The History of the Vamo Lodge
Acquired by Sarasota County in 2018 as part of the passive park, the Vamo Lodge is currently the focus of neighborhood residents and many in the preservation community. Predating most structures remaining in Sarasota County, the Vamo Lodge (sometimes referred to as the Vamo Hotel or Casino) was the social hub of the southern coast line.
“Settled among spreading live oaks, the [Lodge] building gazes out over the water through its screened porches. Surrounded by exotic palms, clumps of bamboo, citrus trees and a variety of flowering shrubs…the lodge with its green tin roof, white walls and big brick chimney, seems to be pondering the many years of southern hospitality which has been extended to its guests over the last half-century.” Randy Matthews, Sarasota County Historical Resources
At the turn of the century, when Sarasota was still part of Manatee County and the area south of Sarasota was still known as Bayonne, J.B. Surgnier purchased a plot of land on the little Sarasota Bay and built a two story wood frame house with 8 bedrooms for his family. Fishing was the primary industry in the area, and life revolved around the water. In 1909, the property was purchased by Dr. J. B. Mobley, a family physician, who lived and worked there with his wife and children. As of 1912, it was still known as Surgnier’s place as seen in this advertisement for Dr. Mobley’s services.
At some point in the next 10 years, the home changed ownership at least once, likely to a well known newspaperman, Mr. W. B. Beatty, who hired a manager and began running a hotel or lodge out of the home. In 1924, Mr. A. A. Wren visited Sarasota in search of a location for investment. When he stood before the lodge building, he later reported “One view of the bay front at this point was enough…for here his clients could get all out of life there was in it, fishing, bathing, boating, and the wholesome quiet that the city denied its inhabitants.” Sarasota Herald, January 17, 1926.
Shortly after that first visit, Wren settled into the Vamo Lodge and created an office in one of the rooms. Teaming up with Bessie P. Gibson, the VA of the Virginia and Missouri duo from which the town’s name is derived, they began entertaining ‘delegation(s) of Virginians’ at the lodge’, and writing up contracts for the plots of land the developers had drawn up. “Stopping temporarily at the Vamo Lodge, many of the party vowed their intentions of coming here to make their permanent homes after discussing with each other the sights to which they were treated after their arrival to the land of eternal sunshine.” Sarasota Herald, November, 23, 1925.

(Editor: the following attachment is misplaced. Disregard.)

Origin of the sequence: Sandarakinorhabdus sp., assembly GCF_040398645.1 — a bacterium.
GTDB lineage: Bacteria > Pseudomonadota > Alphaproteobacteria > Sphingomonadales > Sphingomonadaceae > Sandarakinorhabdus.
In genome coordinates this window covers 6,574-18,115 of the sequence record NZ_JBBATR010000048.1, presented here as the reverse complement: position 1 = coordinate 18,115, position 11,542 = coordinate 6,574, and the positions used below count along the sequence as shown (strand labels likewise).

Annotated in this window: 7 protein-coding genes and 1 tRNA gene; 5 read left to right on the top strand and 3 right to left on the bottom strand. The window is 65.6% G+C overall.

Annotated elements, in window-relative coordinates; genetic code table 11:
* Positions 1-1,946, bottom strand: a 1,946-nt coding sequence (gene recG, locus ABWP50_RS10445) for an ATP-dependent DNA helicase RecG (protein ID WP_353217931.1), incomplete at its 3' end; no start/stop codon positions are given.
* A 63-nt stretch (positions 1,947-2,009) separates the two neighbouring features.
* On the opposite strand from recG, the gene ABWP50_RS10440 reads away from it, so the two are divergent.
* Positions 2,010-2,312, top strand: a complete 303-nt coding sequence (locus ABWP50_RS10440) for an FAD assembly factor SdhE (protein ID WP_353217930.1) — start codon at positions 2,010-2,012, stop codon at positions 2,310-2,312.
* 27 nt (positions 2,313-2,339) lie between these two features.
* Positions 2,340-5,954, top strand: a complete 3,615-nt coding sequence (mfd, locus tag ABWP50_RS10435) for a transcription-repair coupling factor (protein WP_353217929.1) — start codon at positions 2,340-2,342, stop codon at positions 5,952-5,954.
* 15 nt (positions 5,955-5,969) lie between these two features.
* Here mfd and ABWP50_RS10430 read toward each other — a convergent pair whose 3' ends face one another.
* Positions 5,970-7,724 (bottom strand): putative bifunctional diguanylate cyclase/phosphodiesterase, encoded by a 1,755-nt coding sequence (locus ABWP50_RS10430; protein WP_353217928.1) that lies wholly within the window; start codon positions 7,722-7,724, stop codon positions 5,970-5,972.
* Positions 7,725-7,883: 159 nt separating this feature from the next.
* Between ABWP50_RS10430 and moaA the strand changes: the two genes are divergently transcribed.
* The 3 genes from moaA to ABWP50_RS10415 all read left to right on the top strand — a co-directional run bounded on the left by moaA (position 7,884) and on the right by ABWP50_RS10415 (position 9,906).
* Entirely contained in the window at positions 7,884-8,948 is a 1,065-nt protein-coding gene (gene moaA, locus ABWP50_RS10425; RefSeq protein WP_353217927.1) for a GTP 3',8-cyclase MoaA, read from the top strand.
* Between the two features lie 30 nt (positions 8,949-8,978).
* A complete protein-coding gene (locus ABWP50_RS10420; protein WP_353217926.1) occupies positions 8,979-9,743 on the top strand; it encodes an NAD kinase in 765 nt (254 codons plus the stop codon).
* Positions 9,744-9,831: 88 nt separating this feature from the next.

Wren and Gibson began advertising the bungalows in the paper as several neared completion. The well on the property of the Lodge provided what Wren referred to as ‘superior’ drinking water for the homes.
By 1926, Vamo development was in full swing. On January 26, 1926, the first elections were held and A. A. Wren was officially elected as City Manager. The Vamo Lodge, continued through the boom time and beyond as the social epicenter, with rooms rented out at $5 per week, and frequently meetings and community events on the grounds.
Vamo felt the real estate bubble burst along with the rest of Sarasota when the depression hit. The area became somewhat of a ghost town, and then in 1946, the Vamo lodge was purchased by Norma and Jack Martin as a private residence, and it was from them that the County acquired the historic building. “…It looks pretty much the same except for the removal of the dance floor and some minor renovations. At that time, it was the focal point of social activity: dancing, dinner, or even a night’s rest in one of the eight bedrooms. Many came by boat, since the lodge edged the bay, while others strolled down the 31-foot-wide promenade provided on either side of Vamo Drive, Mrs. Martin said.” Solders, Sarasota Journal, April 18, 1978.
It is now up to us to ensure that this historic structure which so beautifully and profoundly reflects the way of life that residents ponder with nostalgia, as well as the welcome of those new to our shores. Without our history, we cannot know where we come from, nor where we are going.